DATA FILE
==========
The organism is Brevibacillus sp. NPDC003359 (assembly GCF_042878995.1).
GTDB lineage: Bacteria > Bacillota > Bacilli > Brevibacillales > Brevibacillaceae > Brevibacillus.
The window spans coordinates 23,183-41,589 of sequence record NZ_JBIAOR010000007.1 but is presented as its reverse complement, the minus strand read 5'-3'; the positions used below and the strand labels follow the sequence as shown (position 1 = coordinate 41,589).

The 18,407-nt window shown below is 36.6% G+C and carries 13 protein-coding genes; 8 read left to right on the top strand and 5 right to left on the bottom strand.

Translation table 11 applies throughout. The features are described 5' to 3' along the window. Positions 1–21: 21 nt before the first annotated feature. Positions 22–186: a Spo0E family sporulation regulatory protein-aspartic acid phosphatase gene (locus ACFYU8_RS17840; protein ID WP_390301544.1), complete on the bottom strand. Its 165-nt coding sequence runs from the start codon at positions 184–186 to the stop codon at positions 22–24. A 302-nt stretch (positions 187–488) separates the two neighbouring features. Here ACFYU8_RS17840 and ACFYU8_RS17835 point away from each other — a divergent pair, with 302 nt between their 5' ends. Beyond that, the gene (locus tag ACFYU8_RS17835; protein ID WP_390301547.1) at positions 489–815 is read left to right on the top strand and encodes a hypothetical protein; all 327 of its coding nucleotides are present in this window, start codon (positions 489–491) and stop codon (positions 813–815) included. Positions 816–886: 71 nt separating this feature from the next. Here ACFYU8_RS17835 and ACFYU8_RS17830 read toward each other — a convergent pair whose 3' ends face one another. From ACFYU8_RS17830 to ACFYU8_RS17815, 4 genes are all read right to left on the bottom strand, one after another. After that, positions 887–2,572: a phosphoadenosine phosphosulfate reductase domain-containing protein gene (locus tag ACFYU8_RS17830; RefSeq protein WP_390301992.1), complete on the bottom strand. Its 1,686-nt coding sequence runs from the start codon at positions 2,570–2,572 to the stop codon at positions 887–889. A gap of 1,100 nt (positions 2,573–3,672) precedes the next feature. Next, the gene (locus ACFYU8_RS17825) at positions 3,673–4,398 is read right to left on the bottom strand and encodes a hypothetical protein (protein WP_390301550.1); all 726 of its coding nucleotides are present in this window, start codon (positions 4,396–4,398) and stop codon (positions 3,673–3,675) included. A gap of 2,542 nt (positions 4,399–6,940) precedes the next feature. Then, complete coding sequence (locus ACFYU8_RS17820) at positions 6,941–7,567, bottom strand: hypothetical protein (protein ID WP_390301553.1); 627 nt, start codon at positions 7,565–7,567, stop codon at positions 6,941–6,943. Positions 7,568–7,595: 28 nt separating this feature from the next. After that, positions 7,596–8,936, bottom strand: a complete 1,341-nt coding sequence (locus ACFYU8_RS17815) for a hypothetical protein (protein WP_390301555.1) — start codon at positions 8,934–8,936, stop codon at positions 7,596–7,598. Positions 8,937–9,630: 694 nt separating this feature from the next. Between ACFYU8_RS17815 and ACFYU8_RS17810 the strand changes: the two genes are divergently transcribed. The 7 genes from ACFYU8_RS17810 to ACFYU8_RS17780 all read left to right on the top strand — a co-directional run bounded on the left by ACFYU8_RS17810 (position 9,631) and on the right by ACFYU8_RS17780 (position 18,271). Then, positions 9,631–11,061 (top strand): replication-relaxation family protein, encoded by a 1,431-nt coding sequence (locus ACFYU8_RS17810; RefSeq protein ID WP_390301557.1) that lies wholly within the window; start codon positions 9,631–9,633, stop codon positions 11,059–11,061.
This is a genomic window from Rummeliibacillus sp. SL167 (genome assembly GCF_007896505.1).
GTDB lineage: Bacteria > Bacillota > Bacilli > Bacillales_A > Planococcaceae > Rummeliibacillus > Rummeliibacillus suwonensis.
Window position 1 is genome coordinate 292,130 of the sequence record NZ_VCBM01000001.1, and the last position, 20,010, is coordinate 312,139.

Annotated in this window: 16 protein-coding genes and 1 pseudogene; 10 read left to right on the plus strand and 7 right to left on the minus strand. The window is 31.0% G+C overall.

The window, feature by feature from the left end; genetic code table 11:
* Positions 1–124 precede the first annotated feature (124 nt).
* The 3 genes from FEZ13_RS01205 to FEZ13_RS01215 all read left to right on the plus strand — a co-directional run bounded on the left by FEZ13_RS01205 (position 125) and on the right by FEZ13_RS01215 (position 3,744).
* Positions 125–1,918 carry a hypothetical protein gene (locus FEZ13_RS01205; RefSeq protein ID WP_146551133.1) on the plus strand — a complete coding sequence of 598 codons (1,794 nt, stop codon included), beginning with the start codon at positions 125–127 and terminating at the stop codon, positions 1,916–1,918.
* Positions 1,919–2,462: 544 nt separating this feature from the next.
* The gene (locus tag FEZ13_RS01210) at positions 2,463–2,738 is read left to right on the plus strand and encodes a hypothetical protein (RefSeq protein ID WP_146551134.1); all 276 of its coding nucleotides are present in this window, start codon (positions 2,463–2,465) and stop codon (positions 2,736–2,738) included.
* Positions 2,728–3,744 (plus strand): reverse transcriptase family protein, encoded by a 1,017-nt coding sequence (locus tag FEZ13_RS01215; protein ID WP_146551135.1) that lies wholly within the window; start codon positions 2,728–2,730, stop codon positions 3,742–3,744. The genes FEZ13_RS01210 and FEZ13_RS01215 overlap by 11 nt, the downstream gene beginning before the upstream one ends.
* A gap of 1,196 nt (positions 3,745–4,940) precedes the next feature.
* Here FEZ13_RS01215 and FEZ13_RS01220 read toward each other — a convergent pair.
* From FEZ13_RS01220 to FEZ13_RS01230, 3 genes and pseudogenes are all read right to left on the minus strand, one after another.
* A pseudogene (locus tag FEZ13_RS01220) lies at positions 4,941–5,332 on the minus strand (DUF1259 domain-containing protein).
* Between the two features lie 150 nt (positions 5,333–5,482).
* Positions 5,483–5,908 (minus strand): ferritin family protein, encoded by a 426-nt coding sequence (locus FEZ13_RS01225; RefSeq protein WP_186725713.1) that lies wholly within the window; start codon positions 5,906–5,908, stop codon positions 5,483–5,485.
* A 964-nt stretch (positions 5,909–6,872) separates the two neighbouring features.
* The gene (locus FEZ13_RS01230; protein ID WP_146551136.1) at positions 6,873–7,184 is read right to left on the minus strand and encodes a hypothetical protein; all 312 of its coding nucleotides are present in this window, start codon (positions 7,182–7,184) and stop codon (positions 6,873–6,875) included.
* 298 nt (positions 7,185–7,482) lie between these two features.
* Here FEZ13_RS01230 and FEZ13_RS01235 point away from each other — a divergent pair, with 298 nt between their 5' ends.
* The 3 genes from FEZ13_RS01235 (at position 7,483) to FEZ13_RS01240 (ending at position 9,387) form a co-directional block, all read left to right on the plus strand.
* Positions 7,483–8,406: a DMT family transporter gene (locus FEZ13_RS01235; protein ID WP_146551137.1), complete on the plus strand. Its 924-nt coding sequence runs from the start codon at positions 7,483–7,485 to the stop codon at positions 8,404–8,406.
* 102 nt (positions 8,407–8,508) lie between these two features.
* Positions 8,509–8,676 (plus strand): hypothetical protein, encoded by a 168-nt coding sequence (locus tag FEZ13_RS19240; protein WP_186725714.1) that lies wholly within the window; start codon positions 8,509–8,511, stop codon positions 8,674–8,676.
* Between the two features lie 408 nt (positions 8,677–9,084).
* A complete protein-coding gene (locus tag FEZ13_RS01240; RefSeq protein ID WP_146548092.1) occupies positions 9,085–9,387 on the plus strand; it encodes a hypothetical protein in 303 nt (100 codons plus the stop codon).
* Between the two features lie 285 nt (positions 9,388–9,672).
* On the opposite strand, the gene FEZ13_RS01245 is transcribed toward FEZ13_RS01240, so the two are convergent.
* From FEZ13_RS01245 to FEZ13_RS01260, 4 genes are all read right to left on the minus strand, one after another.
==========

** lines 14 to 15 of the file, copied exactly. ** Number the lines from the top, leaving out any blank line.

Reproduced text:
* Positions 1,919–2,462: 544 nt separating this feature from the next.
* The gene (locus tag FEZ13_RS01210) at positions 2,463–2,738 is read left to right on the plus strand and encodes a hypothetical protein (RefSeq protein ID WP_146551134.1); all 276 of its coding nucleotides are present in this window, start codon (positions 2,463–2,465) and stop codon (positions 2,736–2,738) included.